Mixing three different lightning systems together. Profoto Air, Pocket Wizard and Canon optical sync.

15 05 2013

20130515-105650.jpg

Hey everybody!

Today I thought I might share a great thing I finally made work yesterday. I’ve tried this a few times before and either it didn’t work of it was unreliable. However, I thought of something different yesterday and it worked just fine. It is also very reliable. I was able to sync a flash triggered by Profoto Air system, another one triggered by Pocket Wizard and finally, I was also able to triggered speedlites with Canon proprietary optical line of sight triggering. All this in sync!!

First, I tried to put the Pocket Wizard TT1 in the hot shoe of the camera and the master flash, a 600EX-RT, in the hot shoe of the Pocket Wizard TT1. That’s the scenario in which I had unreliable results. I then had an idea to put the Pocket Wizard TT1 in a separate hot shoe triggered via a PC cord plugged in the PC Sync port of the 5D Mark III, and then I put the 600EX-RT in the hot shoe of the camera where it belongs. Magic!!! everything fired in sync. I even have TTL with the speedlites!

This setup let me with another option. The hot shoe of the Pocket Wizard TT1 was still unused! That’s why I slide the Profoto Air Remote in it. Magic again!!! Three very different systems, all working together even if they weren’t design to do so!

I’ll try to shoot something worth showing and I’ll come back with some exemples.

20130515-105717.jpg

20130515-105737.jpg

Advertisements




Powering a Canon 5D Mark III with a Vagabond mini!!

3 10 2012

Over the last year, I’ve worked on a few projects as a DP for my friend Chris. Over that year I have acquired a lot of knowledge in video production, which I had never done before.

One thing that I realized is that power comsuption is very high in video mode for all HDSLR ( obviously). That means that you have to change batteries about three times on a normal shoot day. That also means that you have one more thing to worry about on a already over busy day. There are a few solutions out there to take care of that problem, but they often involve a lot of money:

You can buy a battery grip for your camera.
There are very nice but very pricey solutions from Anton Bauer.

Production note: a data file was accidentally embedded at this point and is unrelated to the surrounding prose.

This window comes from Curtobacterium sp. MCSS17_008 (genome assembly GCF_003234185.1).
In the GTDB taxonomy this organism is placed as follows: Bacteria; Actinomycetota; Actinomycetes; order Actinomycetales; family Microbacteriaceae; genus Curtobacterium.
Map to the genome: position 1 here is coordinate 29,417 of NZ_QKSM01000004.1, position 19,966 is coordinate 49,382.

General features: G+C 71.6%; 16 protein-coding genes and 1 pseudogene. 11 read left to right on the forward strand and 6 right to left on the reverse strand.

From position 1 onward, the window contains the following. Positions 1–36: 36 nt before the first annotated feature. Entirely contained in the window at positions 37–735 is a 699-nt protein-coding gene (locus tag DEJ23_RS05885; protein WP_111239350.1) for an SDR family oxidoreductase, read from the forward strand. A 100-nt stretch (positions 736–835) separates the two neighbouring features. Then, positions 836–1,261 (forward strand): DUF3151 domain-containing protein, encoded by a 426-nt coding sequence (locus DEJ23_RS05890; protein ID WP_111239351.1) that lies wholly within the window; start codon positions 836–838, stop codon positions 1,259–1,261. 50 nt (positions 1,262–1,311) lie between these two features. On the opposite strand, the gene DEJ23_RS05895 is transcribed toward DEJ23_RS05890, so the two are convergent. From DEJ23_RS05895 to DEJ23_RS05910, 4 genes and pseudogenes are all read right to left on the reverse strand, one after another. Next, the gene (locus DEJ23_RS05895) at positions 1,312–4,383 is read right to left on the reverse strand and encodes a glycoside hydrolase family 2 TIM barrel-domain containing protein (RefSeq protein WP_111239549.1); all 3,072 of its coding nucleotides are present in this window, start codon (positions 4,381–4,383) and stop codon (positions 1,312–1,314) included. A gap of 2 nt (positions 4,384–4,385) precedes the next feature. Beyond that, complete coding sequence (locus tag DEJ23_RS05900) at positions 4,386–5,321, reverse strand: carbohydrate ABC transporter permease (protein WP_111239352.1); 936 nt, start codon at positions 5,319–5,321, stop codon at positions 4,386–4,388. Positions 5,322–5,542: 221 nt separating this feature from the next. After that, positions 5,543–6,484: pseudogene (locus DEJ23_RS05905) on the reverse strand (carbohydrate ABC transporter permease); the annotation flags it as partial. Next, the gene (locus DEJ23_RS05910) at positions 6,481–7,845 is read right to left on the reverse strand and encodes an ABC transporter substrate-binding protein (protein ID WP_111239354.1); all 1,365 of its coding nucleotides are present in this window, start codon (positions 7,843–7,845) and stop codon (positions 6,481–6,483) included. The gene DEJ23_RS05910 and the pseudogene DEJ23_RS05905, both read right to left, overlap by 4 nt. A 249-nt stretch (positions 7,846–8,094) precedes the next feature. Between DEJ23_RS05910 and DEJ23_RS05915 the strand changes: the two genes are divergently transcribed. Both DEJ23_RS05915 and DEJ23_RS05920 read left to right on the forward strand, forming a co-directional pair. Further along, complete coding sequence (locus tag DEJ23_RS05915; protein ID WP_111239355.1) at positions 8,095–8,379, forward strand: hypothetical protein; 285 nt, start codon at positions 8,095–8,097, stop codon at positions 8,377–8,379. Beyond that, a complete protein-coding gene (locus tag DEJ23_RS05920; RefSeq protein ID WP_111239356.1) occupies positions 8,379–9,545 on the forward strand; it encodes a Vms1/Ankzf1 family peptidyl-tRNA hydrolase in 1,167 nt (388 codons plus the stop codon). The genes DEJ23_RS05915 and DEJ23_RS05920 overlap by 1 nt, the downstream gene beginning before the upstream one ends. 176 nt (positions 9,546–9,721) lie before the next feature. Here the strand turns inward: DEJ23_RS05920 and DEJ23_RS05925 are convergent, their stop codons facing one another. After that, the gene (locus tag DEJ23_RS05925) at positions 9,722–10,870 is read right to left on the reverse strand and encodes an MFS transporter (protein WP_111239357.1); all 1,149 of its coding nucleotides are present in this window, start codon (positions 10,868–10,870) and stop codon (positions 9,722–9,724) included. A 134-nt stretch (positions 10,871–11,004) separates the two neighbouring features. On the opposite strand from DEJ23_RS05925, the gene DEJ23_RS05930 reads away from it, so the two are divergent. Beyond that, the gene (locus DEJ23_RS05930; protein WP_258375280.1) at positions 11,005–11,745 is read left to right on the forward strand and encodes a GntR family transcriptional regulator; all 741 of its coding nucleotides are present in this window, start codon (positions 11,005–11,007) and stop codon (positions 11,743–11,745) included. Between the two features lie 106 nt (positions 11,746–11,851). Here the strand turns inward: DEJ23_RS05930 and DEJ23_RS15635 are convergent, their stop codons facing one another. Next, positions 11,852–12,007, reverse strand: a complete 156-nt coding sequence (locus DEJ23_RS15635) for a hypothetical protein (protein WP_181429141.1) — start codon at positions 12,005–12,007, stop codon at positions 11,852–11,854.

Etc
Or…

You can buy an ACK E6 adapter from Canon and a Vagabond mini from Paul C buff and you have a very nice and acfordable battery solution for your HDSLR (around 350$ CAD).
It can be a little bulky, but you now have the opportunity to plug another device in the mini (let’s say a monitor) since you have two sockets.

With only the 5D plugged in, I’ve never depleted the battery more than a 1/3 of it’s power for a total of 4.5 hours of footage (on and off). Pretty impressive!!

And if you’re a photographer, it will double as an awesome battery solution for your strobes, or a great source of power for timelapse photography.

20121203-072151.jpg





Mixing Pocket Wizard and Profoto Air sync

21 02 2012

So, here’s the question I think a lot of people are asking. Could it be possible to mix strobes fired by Pocket Wizard devices along with others fired by Profoto proprietary Air Sync radio system in a studio setup? I was VERY glad to find out last week that yes, it is totally possible. However, if this kind of setup appeals to you, read on to be sure you fully understand how to succesfully mix both system.
First of all, it is very important to understand that a Pocket Wizard radio cannot trigger a Air Sync radio and vice versa, simply because they don’t transmit on the same frequency. So let’s say you have a Pocket Wizard Plus II on your camera and you want to trigger a Profoto acute b2 equiped With Air Sync, it’s not going to work.